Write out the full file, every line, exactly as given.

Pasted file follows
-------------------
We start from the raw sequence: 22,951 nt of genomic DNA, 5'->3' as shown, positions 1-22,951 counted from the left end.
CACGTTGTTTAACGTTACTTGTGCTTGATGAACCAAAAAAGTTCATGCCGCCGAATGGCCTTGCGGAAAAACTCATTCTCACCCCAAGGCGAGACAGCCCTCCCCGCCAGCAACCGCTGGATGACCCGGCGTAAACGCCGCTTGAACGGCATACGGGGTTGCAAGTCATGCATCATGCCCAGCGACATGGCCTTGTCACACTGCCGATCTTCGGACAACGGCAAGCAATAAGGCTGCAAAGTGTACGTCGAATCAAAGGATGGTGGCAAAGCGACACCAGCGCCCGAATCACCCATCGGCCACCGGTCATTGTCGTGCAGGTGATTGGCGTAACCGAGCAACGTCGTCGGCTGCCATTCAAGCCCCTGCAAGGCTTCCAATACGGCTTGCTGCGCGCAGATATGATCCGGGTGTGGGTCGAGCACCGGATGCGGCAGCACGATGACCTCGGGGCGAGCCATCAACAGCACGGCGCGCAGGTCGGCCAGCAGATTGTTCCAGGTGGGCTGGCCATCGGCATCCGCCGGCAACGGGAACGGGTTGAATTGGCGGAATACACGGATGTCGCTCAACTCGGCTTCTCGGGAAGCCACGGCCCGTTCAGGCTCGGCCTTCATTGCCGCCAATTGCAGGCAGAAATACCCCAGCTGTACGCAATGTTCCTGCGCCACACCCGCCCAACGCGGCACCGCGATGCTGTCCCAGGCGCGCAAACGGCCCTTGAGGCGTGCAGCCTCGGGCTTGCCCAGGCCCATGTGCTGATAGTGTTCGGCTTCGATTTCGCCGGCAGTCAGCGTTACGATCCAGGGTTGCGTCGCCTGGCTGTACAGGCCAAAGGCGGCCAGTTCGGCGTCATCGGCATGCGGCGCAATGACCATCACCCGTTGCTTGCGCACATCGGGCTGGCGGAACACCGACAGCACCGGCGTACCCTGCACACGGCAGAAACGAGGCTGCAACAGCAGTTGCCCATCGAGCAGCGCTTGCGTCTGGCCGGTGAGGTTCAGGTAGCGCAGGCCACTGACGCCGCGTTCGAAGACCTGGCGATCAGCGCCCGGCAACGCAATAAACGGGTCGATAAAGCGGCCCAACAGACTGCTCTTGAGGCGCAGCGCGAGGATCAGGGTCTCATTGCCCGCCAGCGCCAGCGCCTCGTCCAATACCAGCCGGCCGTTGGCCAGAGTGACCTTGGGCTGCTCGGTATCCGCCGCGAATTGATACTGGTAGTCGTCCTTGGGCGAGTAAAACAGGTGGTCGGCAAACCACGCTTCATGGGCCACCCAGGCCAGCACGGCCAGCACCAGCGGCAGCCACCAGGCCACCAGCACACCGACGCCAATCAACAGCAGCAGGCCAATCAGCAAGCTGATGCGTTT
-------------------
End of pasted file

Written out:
We start from the raw sequence: 22,951 nt of genomic DNA, 5'->3' as shown, positions 1-22,951 counted from the left end.
CACGTTGTTTAACGTTACTTGTGCTTGATGAACCAAAAAAGTTCATGCCGCCGAATGGCCTTGCGGAAAAACTCATTCTCACCCCAAGGCGAGACAGCCCTCCCCGCCAGCAACCGCTGGATGACCCGGCGTAAACGCCGCTTGAACGGCATACGGGGTTGCAAGTCATGCATCATGCCCAGCGACATGGCCTTGTCACACTGCCGATCTTCGGACAACGGCAAGCAATAAGGCTGCAAAGTGTACGTCGAATCAAAGGATGGTGGCAAAGCGACACCAGCGCCCGAATCACCCATCGGCCACCGGTCATTGTCGTGCAGGTGATTGGCGTAACCGAGCAACGTCGTCGGCTGCCATTCAAGCCCCTGCAAGGCTTCCAATACGGCTTGCTGCGCGCAGATATGATCCGGGTGTGGGTCGAGCACCGGATGCGGCAGCACGATGACCTCGGGGCGAGCCATCAACAGCACGGCGCGCAGGTCGGCCAGCAGATTGTTCCAGGTGGGCTGGCCATCGGCATCCGCCGGCAACGGGAACGGGTTGAATTGGCGGAATACACGGATGTCGCTCAACTCGGCTTCTCGGGAAGCCACGGCCCGTTCAGGCTCGGCCTTCATTGCCGCCAATTGCAGGCAGAAATACCCCAGCTGTACGCAATGTTCCTGCGCCACACCCGCCCAACGCGGCACCGCGATGCTGTCCCAGGCGCGCAAACGGCCCTTGAGGCGTGCAGCCTCGGGCTTGCCCAGGCCCATGTGCTGATAGTGTTCGGCTTCGATTTCGCCGGCAGTCAGCGTTACGATCCAGGGTTGCGTCGCCTGGCTGTACAGGCCAAAGGCGGCCAGTTCGGCGTCATCGGCATGCGGCGCAATGACCATCACCCGTTGCTTGCGCACATCGGGCTGGCGGAACACCGACAGCACCGGCGTACCCTGCACACGGCAGAAACGAGGCTGCAACAGCAGTTGCCCATCGAGCAGCGCTTGCGTCTGGCCGGTGAGGTTCAGGTAGCGCAGGCCACTGACGCCGCGTTCGAAGACCTGGCGATCAGCGCCCGGCAACGCAATAAACGGGTCGATAAAGCGGCCCAACAGACTGCTCTTGAGGCGCAGCGCGAGGATCAGGGTCTCATTGCCCGCCAGCGCCAGCGCCTCGTCCAATACCAGCCGGCCGTTGGCCAGAGTGACCTTGGGCTGCTCGGTATCCGCCGCGAATTGATACTGGTAGTCGTCCTTGGGCGAGTAAAACAGGTGGTCGGCAAACCACGCTTCATGGGCCACCCAGGCCAGCACGGCCAGCACCAGCGGCAGCCACCAGGCCACCAGCACACCGACGCCAATCAACAGCAGCAGGCCAATCAGCAAGCTGATGCGTTT